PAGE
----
Spirited start: Ron Gardenhire implores Tigers to disregard pundits' low expectations

Chris McCosky
The Detroit News

Lakeland, Fla. — By all accounts, the skipper was fired up.

Tigers manager Ron Gardenhire addressed his team Monday morning prior to the first full-squad workout of spring and he exuberantly let them know he was in no way accepting the insultingly low bar industry pundits have set for 2020.

"Anything can happen in this game," says Tigers manager Ron Gardenhire, dismissing pundits' predictions that his team will see a slight improvement over last season's 47 wins.

“I get irritated when I hear them say we’ll be 'a little bit' better,” he said after practice. “That bothers me.”

He reminded the players that he was with the Twins when they finished dead last in 1990 and won the World Series in 1991.

“Anything can happen in this game,” he said. “If you start out with your expectations and sights low, that’s not good. Start them through the roof, then see where you go. When a snowball starts rolling downhill, you never know what it can turn into.

“That’s the attitude I want these guys to have.”

The Tigers lost 114 games last year. MLB PECOTA projections have the Tigers making a 21-win improvement — 69-93.

“We’ve got to find out how to win games,” Gardenhire said on Saturday.  “That’s how you start getting on the right path. We’ve seen how you lose them, right? By not doing the fundamentals. Injuries hurt a lot, but not being able to execute fundamentals, keeping the double-play in order, not overthrowing cutoffs and starting the spin cycle where you turn a one-run inning into a four-run inning.

“That’s how you lose. We need to figure out how the way to win.”

General manager Al Avila spent $19.3 million on veteran free agents C.J. Cron, Jonathan Schoop, Austin Romine, Ivan Nova and Cameron Maybin, announcing at the winter meetings that the club was done with the tear-down phase of the rebuild and it was time to start building back up toward contention.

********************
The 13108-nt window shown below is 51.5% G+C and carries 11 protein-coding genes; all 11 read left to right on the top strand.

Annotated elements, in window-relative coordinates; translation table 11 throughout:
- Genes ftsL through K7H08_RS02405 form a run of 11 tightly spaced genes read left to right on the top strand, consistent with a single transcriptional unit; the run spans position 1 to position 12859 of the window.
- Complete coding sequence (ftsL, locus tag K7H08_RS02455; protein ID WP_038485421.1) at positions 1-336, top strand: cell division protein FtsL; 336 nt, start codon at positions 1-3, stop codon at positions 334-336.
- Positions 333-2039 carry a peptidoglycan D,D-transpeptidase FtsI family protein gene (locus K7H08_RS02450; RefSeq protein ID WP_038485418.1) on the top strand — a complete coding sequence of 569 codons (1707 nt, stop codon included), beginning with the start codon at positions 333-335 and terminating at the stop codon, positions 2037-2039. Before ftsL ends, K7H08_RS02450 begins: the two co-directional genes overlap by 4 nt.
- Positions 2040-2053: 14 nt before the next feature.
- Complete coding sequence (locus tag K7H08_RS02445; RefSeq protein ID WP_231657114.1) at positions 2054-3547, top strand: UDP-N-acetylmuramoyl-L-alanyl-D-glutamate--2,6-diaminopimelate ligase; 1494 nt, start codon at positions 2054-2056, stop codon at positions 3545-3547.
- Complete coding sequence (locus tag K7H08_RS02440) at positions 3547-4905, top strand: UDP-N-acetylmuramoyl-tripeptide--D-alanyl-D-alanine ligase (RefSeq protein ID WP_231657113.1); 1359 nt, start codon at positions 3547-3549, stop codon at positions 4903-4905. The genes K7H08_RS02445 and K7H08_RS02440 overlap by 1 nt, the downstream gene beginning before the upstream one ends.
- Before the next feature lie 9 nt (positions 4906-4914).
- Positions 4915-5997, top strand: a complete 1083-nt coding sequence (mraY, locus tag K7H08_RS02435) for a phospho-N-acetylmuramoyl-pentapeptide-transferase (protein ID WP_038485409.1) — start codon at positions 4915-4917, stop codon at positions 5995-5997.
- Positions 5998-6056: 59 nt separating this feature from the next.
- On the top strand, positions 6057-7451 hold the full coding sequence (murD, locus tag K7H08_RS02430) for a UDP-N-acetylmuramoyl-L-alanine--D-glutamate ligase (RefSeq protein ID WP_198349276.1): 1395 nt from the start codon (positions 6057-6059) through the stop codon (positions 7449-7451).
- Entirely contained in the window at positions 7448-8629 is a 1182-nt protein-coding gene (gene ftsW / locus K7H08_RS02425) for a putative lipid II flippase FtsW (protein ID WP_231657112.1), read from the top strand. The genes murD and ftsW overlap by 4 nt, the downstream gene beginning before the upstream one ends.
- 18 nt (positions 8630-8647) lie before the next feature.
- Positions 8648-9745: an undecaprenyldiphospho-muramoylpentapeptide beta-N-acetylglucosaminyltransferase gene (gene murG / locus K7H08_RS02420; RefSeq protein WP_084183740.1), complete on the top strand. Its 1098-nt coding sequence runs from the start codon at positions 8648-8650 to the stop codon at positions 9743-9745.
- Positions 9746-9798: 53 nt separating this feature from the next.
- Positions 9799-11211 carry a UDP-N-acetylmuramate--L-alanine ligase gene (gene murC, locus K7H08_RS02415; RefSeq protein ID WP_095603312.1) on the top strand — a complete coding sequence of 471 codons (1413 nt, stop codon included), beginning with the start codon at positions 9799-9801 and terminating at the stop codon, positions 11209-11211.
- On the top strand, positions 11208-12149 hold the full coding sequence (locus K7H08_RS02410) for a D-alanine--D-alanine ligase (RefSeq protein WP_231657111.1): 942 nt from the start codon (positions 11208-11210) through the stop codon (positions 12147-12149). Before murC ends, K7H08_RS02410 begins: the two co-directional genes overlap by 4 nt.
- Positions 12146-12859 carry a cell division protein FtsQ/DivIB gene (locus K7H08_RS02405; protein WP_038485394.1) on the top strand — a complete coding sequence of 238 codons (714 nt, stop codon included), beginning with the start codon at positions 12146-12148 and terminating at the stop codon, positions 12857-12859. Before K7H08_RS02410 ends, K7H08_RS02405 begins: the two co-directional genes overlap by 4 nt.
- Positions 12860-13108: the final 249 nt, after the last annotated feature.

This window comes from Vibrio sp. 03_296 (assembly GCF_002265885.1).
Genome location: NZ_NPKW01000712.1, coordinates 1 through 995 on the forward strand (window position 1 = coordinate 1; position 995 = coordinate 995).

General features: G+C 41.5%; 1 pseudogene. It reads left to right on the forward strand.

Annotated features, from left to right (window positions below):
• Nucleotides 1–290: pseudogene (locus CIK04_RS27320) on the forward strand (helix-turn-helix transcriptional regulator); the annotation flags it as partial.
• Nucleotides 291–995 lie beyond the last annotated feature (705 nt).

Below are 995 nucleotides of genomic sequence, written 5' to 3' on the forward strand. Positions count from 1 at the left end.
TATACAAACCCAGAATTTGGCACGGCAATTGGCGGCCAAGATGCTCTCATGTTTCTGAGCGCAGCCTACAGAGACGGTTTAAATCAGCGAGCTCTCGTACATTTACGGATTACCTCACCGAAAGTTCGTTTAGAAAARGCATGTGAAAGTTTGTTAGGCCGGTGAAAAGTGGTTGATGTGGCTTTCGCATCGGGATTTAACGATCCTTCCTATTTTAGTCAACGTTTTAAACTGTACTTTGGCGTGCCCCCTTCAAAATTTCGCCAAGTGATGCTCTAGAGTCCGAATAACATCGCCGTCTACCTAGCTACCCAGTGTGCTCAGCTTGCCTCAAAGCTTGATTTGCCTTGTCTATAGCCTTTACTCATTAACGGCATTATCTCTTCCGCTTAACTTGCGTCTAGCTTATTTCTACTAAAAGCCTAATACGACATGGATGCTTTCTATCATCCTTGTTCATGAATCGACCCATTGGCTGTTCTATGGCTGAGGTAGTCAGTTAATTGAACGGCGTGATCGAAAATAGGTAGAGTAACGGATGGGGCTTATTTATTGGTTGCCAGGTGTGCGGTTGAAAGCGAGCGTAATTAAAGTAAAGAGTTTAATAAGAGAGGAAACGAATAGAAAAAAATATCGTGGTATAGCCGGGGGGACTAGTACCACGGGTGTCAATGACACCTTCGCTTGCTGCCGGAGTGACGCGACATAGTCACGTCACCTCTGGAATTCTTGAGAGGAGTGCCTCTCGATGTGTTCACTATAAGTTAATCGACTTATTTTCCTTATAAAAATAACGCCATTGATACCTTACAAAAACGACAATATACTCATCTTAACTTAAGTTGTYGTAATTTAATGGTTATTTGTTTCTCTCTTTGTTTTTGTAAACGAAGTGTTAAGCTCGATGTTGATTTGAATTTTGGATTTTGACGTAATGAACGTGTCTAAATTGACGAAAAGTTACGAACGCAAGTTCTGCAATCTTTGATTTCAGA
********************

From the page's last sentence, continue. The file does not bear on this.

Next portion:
That message resonated with Cron. 

“They didn’t want to be as bad as last year; they wanted to make a step in the right direction,” said Cron. “Sometimes rebuilding teams fail to do that. They fail to take that step to build a competitive nature and I think that is super important.

“I think this team is ready for that next step and I am excited to be a part of it.”

There is a long way to go, certainly, and, though it’s nothing they should settle for, a 21-win improvement would be remarkable.

“We’ve lost, we’ve lost a lot of ballgames,” Gardenhire said. “Now we said we’re going to start building. We’ve got really good young players on the way here, some have already made it up. We added some people who know how to win. It’s time to win more ballgames for our fans.

“All we have to do is bust our butts. If we start making plays and doing the right things, we can win. We can compete with anybody — that was kind of my message to them today.”   

Clemens fills in

The Tigers invited a pack of players from the minor-league camp to be runners in some of the defensive drills Monday. But one of them, second baseman Kody Clemens was actually working the drills with the big-league players.

“He’s a (Texas) Longhorn, so I have no problem with that,” Gardenhire joked. “It makes the Aggie a little bit more nervous.”

The Aggie, of course, is relief pitcher and Gardenhire's favorite comic foil Alex Wilson.

Clemens (ranked No. 17 in the Tigers system by MLBPipeline and No. 10 by the Detroit News) was placeholding for second baseman Jonathan Schoop, who isn’t expected to arrive to camp until Wednesday.

Camp observations

Right-handed pitcher Franklin Perez (No. 6 MLBpipeline, No. 11 Detroit News) threw his first live bullpen since last June on Monday. He was limited to 7⅔ innings last year by a shoulder injury. His fastball was reading between 91-92 mph and he touched 93. His slider also looked sharp.

… Jeimer Candelario gave the Tigers’ analytics department a scare when he lined a shot off one of the Rapsodo boxes planted about 20 feet in front of home plate. The ball cracked the plastic cover but the actual data-gathering device was not damaged.

… Candelario faced Tigers ace Matthew Boyd in live batting practice. Boyd struck him out in his first at-bat, getting him to whiff at a slider. Spencer Turnbull, who was standing behind a screen near second base yelled, in a high voice, “Yeeaah Booyyyd!” Next time up, Candelario took Boyd over the fence and into the screen in left-center field.

… Fire-balling right-hander Wladimir Pinto rolled his ankle while warming up before his live bullpen session. He landed awkwardly on his follow-through and he was shut down. He was expected to have tests done on the ankle later Monday.

… Left-hander Joey Wentz (No. 10 MLBPipline, No. 7 Detroit News) ended his live session suddenly after feeling soreness in his forearm. He said it was fatigue and didn’t believe it was serious.


Twitter: @cmccosky